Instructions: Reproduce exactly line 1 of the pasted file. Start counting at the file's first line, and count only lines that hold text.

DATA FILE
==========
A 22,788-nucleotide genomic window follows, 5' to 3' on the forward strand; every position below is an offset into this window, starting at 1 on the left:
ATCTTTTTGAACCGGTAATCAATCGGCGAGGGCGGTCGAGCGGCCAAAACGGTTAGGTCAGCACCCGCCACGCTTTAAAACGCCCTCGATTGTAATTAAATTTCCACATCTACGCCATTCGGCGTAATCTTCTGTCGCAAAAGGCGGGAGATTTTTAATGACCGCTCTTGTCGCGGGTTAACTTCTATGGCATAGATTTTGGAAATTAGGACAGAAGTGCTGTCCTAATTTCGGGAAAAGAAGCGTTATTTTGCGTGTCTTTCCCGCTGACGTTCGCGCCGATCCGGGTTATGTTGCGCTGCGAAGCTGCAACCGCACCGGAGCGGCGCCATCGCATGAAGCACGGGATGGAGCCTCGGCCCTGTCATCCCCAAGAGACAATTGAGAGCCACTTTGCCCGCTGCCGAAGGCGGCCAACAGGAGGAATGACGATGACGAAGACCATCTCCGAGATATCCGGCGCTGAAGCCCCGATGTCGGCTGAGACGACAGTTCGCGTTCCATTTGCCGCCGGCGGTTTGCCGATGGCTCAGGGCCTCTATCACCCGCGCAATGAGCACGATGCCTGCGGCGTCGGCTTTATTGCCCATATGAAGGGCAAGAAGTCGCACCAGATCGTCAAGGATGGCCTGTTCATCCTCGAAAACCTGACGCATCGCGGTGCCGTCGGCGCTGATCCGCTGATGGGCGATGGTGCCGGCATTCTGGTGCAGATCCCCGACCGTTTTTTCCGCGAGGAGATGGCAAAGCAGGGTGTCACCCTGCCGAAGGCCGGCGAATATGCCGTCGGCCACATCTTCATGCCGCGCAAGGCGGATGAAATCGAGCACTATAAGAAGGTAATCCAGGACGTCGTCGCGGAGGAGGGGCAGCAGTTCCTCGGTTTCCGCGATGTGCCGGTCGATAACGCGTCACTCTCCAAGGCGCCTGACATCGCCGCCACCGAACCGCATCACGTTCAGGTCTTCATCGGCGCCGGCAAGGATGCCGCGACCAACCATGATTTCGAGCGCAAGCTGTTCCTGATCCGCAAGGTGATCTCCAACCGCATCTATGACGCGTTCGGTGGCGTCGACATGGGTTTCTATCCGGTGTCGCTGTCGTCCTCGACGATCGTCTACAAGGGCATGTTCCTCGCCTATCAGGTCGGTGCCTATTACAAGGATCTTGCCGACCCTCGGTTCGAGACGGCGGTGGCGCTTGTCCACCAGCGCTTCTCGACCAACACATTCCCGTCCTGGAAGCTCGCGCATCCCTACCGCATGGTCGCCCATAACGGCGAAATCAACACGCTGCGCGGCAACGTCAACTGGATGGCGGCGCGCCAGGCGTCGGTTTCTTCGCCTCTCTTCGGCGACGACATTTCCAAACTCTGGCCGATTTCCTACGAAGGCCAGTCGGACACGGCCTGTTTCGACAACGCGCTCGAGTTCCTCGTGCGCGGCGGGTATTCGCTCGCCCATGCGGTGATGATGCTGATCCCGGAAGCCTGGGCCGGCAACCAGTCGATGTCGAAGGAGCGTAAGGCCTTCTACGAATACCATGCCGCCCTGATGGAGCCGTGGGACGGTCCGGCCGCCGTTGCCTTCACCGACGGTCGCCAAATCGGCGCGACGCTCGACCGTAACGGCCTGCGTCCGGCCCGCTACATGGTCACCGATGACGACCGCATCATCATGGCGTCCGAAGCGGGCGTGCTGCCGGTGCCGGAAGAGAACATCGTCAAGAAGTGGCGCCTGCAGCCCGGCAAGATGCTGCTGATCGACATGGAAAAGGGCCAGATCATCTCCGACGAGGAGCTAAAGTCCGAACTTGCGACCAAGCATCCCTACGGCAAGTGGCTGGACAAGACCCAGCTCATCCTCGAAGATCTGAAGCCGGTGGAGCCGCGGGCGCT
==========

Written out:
A 22,788-nucleotide genomic window follows, 5' to 3' on the forward strand; every position below is an offset into this window, starting at 1 on the left: